Publication - Advice and guidance

Scottish referral guidelines for suspected cancer: quick reference guide

Published: 22 Jan 2019
Directorate:
Community Health and Social Care Directorate
Part of:
Health and social care
ISBN:
9781787815292

User-friendly visual aid to the urgent referral criteria as well as routine referral criteria and primary care management and good practice points.

50 page PDF

3.0 MB

50 page PDF

3.0 MB

Contents
Scottish referral guidelines for suspected cancer: quick reference guide
Skin Cancers

50 page PDF

3.0 MB

Skin Cancers

Urgent suspicion of cancer referral

Lesions on any part of the body which have one or more of the following features:

  • Change in colour, size or shape in an existing mole
  • Moles with Asymmetry, Border irregularity, Colour irregularity, Diameter increasing or >6mm
  • New growing nodule with or without pigment
  • Persistent (more than four weeks) ulceration, bleeding or oozing
  • Persistent (more than four weeks) surrounding inflammation or altered sensation
  • New or changing pigmented line in a nail or unexplained lesion in a nail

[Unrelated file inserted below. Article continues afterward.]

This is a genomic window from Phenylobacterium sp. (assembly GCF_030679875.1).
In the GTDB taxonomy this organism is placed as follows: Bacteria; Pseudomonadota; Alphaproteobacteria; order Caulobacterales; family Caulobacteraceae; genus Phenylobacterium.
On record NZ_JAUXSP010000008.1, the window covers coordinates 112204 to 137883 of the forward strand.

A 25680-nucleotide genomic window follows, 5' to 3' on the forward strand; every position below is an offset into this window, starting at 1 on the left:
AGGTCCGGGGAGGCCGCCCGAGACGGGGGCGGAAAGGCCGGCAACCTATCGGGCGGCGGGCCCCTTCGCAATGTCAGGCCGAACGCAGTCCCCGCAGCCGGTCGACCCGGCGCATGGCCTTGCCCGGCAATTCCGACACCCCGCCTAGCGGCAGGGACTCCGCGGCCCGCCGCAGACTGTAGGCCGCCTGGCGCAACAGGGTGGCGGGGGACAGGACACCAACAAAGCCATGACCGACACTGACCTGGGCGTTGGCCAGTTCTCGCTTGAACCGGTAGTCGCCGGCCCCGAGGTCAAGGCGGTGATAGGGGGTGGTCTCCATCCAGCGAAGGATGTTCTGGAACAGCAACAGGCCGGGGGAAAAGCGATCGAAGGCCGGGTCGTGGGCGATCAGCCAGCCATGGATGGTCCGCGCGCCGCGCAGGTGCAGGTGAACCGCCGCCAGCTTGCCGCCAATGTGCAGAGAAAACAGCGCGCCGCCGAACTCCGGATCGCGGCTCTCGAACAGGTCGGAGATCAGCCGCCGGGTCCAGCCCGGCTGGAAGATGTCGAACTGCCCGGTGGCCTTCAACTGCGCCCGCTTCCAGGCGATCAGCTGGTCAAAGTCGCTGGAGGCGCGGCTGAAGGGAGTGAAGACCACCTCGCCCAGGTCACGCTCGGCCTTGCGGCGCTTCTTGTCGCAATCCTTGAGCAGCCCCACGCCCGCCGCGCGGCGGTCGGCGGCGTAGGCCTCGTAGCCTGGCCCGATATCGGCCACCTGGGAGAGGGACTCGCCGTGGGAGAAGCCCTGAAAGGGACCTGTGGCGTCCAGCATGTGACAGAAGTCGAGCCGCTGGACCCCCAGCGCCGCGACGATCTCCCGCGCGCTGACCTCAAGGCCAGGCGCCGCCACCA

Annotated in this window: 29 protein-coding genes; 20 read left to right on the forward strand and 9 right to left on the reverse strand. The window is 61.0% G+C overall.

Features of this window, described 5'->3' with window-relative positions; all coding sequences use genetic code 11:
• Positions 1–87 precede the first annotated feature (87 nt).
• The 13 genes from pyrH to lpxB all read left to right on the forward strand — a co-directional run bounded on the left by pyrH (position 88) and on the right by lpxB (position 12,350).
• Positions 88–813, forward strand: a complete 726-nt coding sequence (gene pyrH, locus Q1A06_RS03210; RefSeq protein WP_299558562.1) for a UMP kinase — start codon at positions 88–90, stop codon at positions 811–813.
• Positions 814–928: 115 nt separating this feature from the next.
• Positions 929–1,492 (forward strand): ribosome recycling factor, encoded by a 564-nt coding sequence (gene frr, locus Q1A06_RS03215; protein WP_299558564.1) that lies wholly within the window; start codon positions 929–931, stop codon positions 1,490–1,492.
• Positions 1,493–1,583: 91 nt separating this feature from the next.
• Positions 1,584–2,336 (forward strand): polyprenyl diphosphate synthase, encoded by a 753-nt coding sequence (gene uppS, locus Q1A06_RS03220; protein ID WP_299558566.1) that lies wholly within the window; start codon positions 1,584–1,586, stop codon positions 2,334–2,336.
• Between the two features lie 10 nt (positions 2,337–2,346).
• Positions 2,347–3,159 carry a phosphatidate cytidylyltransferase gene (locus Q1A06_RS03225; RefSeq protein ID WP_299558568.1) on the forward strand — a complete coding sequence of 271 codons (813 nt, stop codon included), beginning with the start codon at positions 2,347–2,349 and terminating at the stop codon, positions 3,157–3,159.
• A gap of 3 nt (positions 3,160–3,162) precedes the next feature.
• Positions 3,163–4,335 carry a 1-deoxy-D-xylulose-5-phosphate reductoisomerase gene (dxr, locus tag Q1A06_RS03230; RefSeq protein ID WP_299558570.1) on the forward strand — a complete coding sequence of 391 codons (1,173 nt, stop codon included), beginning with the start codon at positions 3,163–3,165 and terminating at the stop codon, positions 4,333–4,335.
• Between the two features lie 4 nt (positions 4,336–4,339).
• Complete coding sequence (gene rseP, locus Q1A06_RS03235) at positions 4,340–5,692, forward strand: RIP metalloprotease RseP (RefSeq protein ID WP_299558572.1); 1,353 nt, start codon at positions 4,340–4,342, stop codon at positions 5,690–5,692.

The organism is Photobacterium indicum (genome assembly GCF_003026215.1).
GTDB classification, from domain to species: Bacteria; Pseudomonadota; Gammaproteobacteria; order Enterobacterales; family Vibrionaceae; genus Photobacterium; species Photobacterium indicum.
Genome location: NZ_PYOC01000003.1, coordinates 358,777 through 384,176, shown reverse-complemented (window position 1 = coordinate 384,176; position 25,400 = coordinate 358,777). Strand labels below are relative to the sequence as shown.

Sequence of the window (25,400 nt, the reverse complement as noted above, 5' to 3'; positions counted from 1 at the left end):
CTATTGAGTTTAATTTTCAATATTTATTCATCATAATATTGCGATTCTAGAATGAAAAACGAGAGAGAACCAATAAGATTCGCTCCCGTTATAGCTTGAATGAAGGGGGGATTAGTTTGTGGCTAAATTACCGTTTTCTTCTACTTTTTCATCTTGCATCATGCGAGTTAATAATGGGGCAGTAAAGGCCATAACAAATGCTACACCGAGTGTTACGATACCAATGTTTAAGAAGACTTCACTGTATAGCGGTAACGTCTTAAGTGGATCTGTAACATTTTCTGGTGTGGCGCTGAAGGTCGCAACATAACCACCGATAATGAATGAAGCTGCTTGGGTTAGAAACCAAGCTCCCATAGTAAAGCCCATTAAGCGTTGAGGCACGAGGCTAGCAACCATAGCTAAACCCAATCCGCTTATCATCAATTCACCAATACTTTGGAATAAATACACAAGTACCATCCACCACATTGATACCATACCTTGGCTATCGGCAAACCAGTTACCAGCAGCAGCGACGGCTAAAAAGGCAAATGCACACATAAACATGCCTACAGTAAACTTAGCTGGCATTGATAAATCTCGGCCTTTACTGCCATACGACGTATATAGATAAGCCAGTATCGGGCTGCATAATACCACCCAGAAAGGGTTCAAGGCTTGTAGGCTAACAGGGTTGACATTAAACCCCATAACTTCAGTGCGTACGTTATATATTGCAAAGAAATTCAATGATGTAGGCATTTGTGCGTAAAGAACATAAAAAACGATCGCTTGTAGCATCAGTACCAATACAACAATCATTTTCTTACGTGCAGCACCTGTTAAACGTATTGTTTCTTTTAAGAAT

• Slow growing, non-healing or keratinising lesions with induration (thickened base)
  • Any melanoma or invasive SCC or a high risk BCC diagnosed from biopsy
  • Any unexplained skin lesion in an immuno-suppressed patient
  • BCC invading potentially dangerous areas, for example peri-ocular, auditory meatus or any major vessel or nerve

Good practice points

  • Lesions which are suspicious for melanoma should not be removed in primary care. All excised skin specimens should be sent for pathological examination
  • Lesions suspicious of basal cell carcinomas (BCC) may not require urgent referral, except those invading potentially dangerous areas
  • Referrals should be accompanied by an accurate description of the lesion (including size, pain and tenderness) and photos if possible, subject to clinical governance arrangements, to permit appropriate triage

Contact

Email: Cancer Access Team